Furthermore, the district court concluded that Plaintiff's speech deserved greater weight because the complaints of under-staffing in the 911 system and minimum staffing at the engine companies were issues of strong public concern.   The district court relies on Beckwith for this determination.   But Beckwith is a significantly different case.   In Beckwith, the plaintiff publicly voiced worries, at a public meeting of the city council, that eliminating the city's paramedic program would have a dangerous effect on the community.   He mobilized public opinion on the proposal and urged citizens to attend the next city council meeting either to oppose or to support the proposal.   We noted, in dicta, that the plaintiff had a “strong interest in informing the public about policies he believed were dangerous to the City's citizens.”  Beckwith, 58 F.3d at 1564.

The district court's reliance on Beckwith is misplaced because Plaintiff's questionnaire did not bring to the public's attention a policy or program on account of the policy's or program's dangerousness.   Nowhere in the questionnaire did Plaintiff inform anyone that the alleged understaffing would create a condition dangerous to the citizens.   Plaintiff, in the questionnaire, does allege, however, that the employees are underpaid, which shows us that the questionnaire's tie to supposed understaffing was used merely to gripe of being overworked and underpaid.

Nor did Plaintiff state that his objection to the physical fitness requirements had to do with the effectiveness of the fire and rescue squad's performance.   The questionnaire instead suggested that employees should not be fired simply because they could not meet certain physical standards.   While Plaintiff did allege that the current employee turnover rate has a tax impact on the public, this effect is not the kind of dangerous condition illustrated in Beckwith.   Moreover, Plaintiff uses this concern to propel his real inquiry:  whether the candidates would support a longevity system of pay increases.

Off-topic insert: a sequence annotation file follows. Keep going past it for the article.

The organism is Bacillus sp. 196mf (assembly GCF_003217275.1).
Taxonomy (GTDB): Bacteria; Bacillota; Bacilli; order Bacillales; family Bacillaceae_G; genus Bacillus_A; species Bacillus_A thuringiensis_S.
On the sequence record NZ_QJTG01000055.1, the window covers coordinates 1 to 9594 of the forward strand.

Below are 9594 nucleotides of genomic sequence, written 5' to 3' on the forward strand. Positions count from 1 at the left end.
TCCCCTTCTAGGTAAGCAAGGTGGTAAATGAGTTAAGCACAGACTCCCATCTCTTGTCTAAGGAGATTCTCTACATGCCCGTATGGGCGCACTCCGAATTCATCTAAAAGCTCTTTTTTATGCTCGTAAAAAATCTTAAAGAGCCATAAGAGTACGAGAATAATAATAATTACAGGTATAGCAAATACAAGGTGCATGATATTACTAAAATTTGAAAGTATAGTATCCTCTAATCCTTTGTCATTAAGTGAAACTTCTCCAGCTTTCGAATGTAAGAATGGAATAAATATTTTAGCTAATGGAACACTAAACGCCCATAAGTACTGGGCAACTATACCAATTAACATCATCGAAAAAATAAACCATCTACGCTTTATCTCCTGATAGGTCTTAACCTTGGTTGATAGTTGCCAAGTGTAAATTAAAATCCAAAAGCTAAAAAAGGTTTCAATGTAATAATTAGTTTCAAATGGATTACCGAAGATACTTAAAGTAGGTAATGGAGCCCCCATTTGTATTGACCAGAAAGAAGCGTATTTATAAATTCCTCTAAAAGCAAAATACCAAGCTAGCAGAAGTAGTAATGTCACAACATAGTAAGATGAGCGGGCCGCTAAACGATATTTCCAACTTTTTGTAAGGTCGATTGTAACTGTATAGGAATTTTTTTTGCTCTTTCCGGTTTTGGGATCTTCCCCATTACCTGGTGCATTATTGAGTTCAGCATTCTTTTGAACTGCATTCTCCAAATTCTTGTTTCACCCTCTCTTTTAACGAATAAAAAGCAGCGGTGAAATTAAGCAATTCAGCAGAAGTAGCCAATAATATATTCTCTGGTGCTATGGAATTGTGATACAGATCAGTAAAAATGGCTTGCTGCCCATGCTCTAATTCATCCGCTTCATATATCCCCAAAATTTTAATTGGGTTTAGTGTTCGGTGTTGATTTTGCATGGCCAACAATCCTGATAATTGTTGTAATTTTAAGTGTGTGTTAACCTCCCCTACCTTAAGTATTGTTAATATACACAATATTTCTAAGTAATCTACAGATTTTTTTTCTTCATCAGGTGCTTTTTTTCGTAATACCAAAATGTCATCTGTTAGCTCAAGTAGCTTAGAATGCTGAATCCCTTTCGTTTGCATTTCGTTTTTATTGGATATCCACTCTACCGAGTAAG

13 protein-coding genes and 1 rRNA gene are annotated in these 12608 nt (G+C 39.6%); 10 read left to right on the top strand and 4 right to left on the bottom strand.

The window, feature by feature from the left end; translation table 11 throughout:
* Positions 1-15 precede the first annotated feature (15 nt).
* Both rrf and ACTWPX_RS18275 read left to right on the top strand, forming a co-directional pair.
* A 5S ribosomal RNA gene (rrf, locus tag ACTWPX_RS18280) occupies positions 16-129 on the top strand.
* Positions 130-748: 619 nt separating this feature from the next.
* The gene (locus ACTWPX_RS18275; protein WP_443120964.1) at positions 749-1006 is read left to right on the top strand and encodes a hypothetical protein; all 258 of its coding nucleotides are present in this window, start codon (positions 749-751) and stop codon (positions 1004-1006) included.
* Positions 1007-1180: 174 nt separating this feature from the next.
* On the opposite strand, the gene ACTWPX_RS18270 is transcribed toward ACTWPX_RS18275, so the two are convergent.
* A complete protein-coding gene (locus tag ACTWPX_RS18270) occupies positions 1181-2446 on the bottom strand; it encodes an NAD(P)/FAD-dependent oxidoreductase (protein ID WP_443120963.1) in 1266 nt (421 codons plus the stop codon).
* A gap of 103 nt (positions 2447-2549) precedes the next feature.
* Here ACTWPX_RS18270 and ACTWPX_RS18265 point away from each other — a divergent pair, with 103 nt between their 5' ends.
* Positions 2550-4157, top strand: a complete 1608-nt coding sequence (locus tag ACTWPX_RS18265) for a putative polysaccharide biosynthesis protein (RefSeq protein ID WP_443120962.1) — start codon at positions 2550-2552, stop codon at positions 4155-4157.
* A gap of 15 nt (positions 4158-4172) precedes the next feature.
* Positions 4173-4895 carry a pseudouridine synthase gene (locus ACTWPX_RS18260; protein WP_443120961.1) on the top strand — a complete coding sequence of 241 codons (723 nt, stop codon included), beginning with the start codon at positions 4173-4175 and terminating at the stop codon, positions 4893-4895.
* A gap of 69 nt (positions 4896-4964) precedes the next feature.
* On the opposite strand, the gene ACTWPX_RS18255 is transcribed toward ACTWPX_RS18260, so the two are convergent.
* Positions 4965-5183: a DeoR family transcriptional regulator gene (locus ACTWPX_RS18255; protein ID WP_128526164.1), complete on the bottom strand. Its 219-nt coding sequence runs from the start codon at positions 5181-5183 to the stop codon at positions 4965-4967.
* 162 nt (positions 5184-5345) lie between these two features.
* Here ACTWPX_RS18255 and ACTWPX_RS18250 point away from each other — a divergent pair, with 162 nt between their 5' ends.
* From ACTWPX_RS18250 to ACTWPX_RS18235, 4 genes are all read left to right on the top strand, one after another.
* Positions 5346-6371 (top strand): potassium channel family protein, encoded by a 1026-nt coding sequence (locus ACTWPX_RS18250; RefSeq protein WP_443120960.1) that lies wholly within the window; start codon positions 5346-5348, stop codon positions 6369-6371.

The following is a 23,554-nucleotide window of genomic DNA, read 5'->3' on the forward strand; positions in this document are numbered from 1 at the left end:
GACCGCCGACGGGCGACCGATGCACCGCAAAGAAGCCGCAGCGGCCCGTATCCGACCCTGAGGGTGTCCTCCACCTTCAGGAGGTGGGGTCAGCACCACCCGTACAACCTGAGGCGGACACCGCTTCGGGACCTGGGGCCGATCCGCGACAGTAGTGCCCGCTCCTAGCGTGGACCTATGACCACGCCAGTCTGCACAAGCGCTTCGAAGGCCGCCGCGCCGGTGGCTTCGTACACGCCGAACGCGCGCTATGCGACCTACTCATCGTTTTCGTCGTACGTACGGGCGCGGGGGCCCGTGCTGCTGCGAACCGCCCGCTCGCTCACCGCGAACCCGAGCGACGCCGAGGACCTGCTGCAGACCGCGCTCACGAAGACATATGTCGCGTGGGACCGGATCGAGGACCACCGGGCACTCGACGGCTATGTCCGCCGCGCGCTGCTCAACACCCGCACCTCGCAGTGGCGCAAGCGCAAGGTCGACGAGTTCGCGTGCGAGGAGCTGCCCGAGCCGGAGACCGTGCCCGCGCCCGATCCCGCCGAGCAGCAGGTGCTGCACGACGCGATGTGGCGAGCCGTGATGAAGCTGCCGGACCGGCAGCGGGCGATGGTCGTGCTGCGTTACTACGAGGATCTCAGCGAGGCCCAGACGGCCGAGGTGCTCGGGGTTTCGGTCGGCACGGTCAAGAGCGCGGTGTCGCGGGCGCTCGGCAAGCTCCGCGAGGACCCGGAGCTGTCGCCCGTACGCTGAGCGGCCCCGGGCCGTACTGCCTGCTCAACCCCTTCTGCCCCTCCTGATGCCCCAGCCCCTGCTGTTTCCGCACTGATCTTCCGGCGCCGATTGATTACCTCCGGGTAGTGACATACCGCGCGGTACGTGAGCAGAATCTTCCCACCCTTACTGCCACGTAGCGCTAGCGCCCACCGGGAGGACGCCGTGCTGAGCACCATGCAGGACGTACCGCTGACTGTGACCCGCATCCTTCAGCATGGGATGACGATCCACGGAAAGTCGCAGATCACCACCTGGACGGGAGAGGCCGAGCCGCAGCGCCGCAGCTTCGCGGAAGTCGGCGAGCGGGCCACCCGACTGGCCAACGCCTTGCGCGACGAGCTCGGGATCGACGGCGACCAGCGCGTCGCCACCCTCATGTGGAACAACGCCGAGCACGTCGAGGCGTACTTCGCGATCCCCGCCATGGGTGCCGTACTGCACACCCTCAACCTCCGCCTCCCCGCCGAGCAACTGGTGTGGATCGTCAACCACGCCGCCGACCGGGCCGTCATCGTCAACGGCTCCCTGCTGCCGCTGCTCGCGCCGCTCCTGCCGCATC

When read in its totality, the questionnaire had far more to do with Plaintiff's grievances as an employee than with concerns of a public nature.   See Connick, 103 S.Ct. at 1690-91 (questionnaire did not seek to inform public about actual or potential wrongdoing or breach of public trust and therefore did not receive First Amendment protection).

Furthermore, Plaintiff limited the questionnaire's audience to candidates who were seeking positions on the Burke County Board of Commissioners.   Because of this limited audience, Plaintiff's argument that he was addressing a public concern garners less weight in our balancing process.   See Morgan v. Ford, 6 F.3d 750, 754 n. 5 (11th Cir.1993) (employee's attempt to make speech public is a relevant factor in public concern analysis);  Johnson v. University of Cincinnati, 215 F.3d 561, 588 (6th Cir.2000) (had plaintiff presented concerns in public venue, instead of letter to president and Board of trustees, balancing would have weighed in plaintiff's favor) (Kennedy J., concurring and dissenting);  Brewster v. Bd. of Educ., 149 F.3d 971, 981 (9th Cir.1998) (speech directed at limited audience weighs against protected speech).

Whatever Plaintiff's intentions, we conclude, as a matter of law, that his questionnaire did not present the kind of speech that was of great public concern for the Pickering balancing test.

 The government, acting as employer, is afforded broad discretion for its acts.   See Johnson v. Clifton, 74 F.3d 1087, 1092 (11th Cir.1996).   Defendant argues that it has a legitimate interest in ensuring that Plaintiff “maintain[s] public confidence in the ability of [the Burke County fire and rescue services] to carry out its public safety mission.”   We accept this as a compelling and legitimate government interest.   See Connick, 103 S.Ct. at 1692 (government has a “legitimate purpose in promoting efficiency and integrity in the discharge of official duties, and to maintain proper discipline in the public service.”) (citation omitted).